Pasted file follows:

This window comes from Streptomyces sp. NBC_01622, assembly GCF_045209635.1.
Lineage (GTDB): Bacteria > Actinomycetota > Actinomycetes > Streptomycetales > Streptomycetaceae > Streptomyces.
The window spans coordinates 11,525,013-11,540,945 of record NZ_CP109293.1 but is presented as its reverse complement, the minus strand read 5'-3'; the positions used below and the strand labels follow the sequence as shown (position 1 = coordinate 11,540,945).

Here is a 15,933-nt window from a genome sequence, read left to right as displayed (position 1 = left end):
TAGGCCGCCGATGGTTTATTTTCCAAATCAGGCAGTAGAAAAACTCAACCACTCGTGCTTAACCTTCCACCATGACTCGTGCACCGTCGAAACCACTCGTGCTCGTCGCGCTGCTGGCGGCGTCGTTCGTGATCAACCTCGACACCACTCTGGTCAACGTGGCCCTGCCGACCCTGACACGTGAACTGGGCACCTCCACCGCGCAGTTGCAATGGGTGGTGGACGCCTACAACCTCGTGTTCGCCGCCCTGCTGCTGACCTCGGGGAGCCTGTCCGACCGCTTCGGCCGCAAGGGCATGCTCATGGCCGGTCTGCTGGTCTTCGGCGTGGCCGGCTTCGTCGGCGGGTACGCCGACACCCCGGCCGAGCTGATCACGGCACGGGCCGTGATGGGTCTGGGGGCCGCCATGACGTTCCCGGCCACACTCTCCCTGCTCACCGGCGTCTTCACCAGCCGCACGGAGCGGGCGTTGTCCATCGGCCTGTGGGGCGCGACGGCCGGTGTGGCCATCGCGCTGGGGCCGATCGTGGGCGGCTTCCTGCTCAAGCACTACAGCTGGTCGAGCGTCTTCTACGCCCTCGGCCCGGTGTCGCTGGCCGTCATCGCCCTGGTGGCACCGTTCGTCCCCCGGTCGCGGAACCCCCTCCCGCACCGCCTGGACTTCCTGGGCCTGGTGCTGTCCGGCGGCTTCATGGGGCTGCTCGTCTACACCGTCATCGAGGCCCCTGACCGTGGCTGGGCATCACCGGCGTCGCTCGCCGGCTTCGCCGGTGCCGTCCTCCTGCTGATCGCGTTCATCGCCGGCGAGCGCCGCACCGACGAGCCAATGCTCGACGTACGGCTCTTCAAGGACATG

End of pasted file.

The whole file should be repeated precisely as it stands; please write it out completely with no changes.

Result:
This window comes from Streptomyces sp. NBC_01622, assembly GCF_045209635.1.
Lineage (GTDB): Bacteria > Actinomycetota > Actinomycetes > Streptomycetales > Streptomycetaceae > Streptomyces.
The window spans coordinates 11,525,013-11,540,945 of record NZ_CP109293.1 but is presented as its reverse complement, the minus strand read 5'-3'; the positions used below and the strand labels follow the sequence as shown (position 1 = coordinate 11,540,945).

Here is a 15,933-nt window from a genome sequence, read left to right as displayed (position 1 = left end):
TAGGCCGCCGATGGTTTATTTTCCAAATCAGGCAGTAGAAAAACTCAACCACTCGTGCTTAACCTTCCACCATGACTCGTGCACCGTCGAAACCACTCGTGCTCGTCGCGCTGCTGGCGGCGTCGTTCGTGATCAACCTCGACACCACTCTGGTCAACGTGGCCCTGCCGACCCTGACACGTGAACTGGGCACCTCCACCGCGCAGTTGCAATGGGTGGTGGACGCCTACAACCTCGTGTTCGCCGCCCTGCTGCTGACCTCGGGGAGCCTGTCCGACCGCTTCGGCCGCAAGGGCATGCTCATGGCCGGTCTGCTGGTCTTCGGCGTGGCCGGCTTCGTCGGCGGGTACGCCGACACCCCGGCCGAGCTGATCACGGCACGGGCCGTGATGGGTCTGGGGGCCGCCATGACGTTCCCGGCCACACTCTCCCTGCTCACCGGCGTCTTCACCAGCCGCACGGAGCGGGCGTTGTCCATCGGCCTGTGGGGCGCGACGGCCGGTGTGGCCATCGCGCTGGGGCCGATCGTGGGCGGCTTCCTGCTCAAGCACTACAGCTGGTCGAGCGTCTTCTACGCCCTCGGCCCGGTGTCGCTGGCCGTCATCGCCCTGGTGGCACCGTTCGTCCCCCGGTCGCGGAACCCCCTCCCGCACCGCCTGGACTTCCTGGGCCTGGTGCTGTCCGGCGGCTTCATGGGGCTGCTCGTCTACACCGTCATCGAGGCCCCTGACCGTGGCTGGGCATCACCGGCGTCGCTCGCCGGCTTCGCCGGTGCCGTCCTCCTGCTGATCGCGTTCATCGCCGGCGAGCGCCGCACCGACGAGCCAATGCTCGACGTACGGCTCTTCAAGGACATG